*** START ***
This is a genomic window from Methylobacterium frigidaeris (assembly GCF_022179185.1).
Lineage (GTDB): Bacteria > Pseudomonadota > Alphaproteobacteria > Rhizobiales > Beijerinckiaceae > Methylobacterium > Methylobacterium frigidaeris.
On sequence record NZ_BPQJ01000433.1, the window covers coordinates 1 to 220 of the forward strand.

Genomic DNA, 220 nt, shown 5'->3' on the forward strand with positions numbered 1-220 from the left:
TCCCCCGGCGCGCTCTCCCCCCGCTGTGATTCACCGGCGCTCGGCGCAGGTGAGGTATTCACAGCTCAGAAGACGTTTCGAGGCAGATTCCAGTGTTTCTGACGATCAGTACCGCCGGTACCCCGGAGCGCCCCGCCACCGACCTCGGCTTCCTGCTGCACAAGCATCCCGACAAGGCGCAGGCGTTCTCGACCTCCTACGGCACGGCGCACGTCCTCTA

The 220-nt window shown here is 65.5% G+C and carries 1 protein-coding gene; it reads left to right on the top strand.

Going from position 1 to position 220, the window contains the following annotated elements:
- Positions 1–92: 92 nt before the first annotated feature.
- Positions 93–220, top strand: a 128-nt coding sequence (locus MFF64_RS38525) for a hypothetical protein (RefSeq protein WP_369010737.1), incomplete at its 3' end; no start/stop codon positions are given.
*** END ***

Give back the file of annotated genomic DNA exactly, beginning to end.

This is a genomic window from Methylobacterium frigidaeris (assembly GCF_022179185.1).
Lineage (GTDB): Bacteria > Pseudomonadota > Alphaproteobacteria > Rhizobiales > Beijerinckiaceae > Methylobacterium > Methylobacterium frigidaeris.
On sequence record NZ_BPQJ01000433.1, the window covers coordinates 1 to 220 of the forward strand.

Genomic DNA, 220 nt, shown 5'->3' on the forward strand with positions numbered 1-220 from the left:
TCCCCCGGCGCGCTCTCCCCCCGCTGTGATTCACCGGCGCTCGGCGCAGGTGAGGTATTCACAGCTCAGAAGACGTTTCGAGGCAGATTCCAGTGTTTCTGACGATCAGTACCGCCGGTACCCCGGAGCGCCCCGCCACCGACCTCGGCTTCCTGCTGCACAAGCATCCCGACAAGGCGCAGGCGTTCTCGACCTCCTACGGCACGGCGCACGTCCTCTA

The 220-nt window shown here is 65.5% G+C and carries 1 protein-coding gene; it reads left to right on the top strand.

Going from position 1 to position 220, the window contains the following annotated elements:
- Positions 1–92: 92 nt before the first annotated feature.
- Positions 93–220, top strand: a 128-nt coding sequence (locus MFF64_RS38525) for a hypothetical protein (RefSeq protein WP_369010737.1), incomplete at its 3' end; no start/stop codon positions are given.